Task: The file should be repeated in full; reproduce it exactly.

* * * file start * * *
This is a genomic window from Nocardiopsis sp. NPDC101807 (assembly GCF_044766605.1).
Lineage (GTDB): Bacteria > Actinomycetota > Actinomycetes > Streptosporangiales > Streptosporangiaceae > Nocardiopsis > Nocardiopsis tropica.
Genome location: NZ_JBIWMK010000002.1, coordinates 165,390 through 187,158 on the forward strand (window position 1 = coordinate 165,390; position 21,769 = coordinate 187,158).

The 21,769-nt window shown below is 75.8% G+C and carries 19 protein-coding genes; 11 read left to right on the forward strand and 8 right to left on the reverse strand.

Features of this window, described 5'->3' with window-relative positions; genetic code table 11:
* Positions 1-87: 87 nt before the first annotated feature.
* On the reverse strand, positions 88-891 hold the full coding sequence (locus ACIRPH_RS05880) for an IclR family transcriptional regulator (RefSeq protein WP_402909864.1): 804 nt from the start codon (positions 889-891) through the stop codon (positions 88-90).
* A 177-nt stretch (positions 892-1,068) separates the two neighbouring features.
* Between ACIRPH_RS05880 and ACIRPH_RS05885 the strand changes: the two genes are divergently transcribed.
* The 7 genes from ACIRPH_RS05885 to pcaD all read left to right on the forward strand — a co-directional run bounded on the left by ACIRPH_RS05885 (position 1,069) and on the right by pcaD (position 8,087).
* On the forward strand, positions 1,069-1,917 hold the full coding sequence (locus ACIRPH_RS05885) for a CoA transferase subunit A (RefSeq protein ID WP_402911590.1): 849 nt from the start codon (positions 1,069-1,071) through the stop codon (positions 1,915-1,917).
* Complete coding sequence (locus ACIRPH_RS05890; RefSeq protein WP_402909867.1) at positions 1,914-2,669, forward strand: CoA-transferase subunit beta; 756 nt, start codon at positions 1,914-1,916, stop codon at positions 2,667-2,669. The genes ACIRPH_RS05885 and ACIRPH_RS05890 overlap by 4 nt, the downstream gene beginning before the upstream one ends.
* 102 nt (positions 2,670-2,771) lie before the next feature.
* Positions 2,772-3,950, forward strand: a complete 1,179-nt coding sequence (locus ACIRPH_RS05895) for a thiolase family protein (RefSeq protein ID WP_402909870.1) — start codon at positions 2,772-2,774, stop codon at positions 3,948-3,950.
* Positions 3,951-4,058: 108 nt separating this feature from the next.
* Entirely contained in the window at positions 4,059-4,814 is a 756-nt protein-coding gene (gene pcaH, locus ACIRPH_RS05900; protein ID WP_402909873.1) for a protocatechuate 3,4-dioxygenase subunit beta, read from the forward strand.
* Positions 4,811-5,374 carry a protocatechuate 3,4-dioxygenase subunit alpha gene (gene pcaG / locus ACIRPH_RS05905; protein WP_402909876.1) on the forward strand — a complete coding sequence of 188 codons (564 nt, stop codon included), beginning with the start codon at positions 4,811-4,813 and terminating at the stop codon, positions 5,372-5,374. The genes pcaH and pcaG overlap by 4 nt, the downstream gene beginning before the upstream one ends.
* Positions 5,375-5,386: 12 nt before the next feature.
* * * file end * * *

This is a genomic window from Nocardiopsis sp. NPDC101807 (assembly GCF_044766605.1).
Lineage (GTDB): Bacteria > Actinomycetota > Actinomycetes > Streptosporangiales > Streptosporangiaceae > Nocardiopsis > Nocardiopsis tropica.
Genome location: NZ_JBIWMK010000002.1, coordinates 165,390 through 187,158 on the forward strand (window position 1 = coordinate 165,390; position 21,769 = coordinate 187,158).

The 21,769-nt window shown below is 75.8% G+C and carries 19 protein-coding genes; 11 read left to right on the forward strand and 8 right to left on the reverse strand.

Features of this window, described 5'->3' with window-relative positions; genetic code table 11:
* Positions 1-87: 87 nt before the first annotated feature.
* On the reverse strand, positions 88-891 hold the full coding sequence (locus ACIRPH_RS05880) for an IclR family transcriptional regulator (RefSeq protein WP_402909864.1): 804 nt from the start codon (positions 889-891) through the stop codon (positions 88-90).
* A 177-nt stretch (positions 892-1,068) separates the two neighbouring features.
* Between ACIRPH_RS05880 and ACIRPH_RS05885 the strand changes: the two genes are divergently transcribed.
* The 7 genes from ACIRPH_RS05885 to pcaD all read left to right on the forward strand — a co-directional run bounded on the left by ACIRPH_RS05885 (position 1,069) and on the right by pcaD (position 8,087).
* On the forward strand, positions 1,069-1,917 hold the full coding sequence (locus ACIRPH_RS05885) for a CoA transferase subunit A (RefSeq protein ID WP_402911590.1): 849 nt from the start codon (positions 1,069-1,071) through the stop codon (positions 1,915-1,917).
* Complete coding sequence (locus ACIRPH_RS05890; RefSeq protein WP_402909867.1) at positions 1,914-2,669, forward strand: CoA-transferase subunit beta; 756 nt, start codon at positions 1,914-1,916, stop codon at positions 2,667-2,669. The genes ACIRPH_RS05885 and ACIRPH_RS05890 overlap by 4 nt, the downstream gene beginning before the upstream one ends.
* 102 nt (positions 2,670-2,771) lie before the next feature.
* Positions 2,772-3,950, forward strand: a complete 1,179-nt coding sequence (locus ACIRPH_RS05895) for a thiolase family protein (RefSeq protein ID WP_402909870.1) — start codon at positions 2,772-2,774, stop codon at positions 3,948-3,950.
* Positions 3,951-4,058: 108 nt separating this feature from the next.
* Entirely contained in the window at positions 4,059-4,814 is a 756-nt protein-coding gene (gene pcaH, locus ACIRPH_RS05900; protein ID WP_402909873.1) for a protocatechuate 3,4-dioxygenase subunit beta, read from the forward strand.
* Positions 4,811-5,374 carry a protocatechuate 3,4-dioxygenase subunit alpha gene (gene pcaG / locus ACIRPH_RS05905; protein WP_402909876.1) on the forward strand — a complete coding sequence of 188 codons (564 nt, stop codon included), beginning with the start codon at positions 4,811-4,813 and terminating at the stop codon, positions 5,372-5,374. The genes pcaH and pcaG overlap by 4 nt, the downstream gene beginning before the upstream one ends.
* Positions 5,375-5,386: 12 nt before the next feature.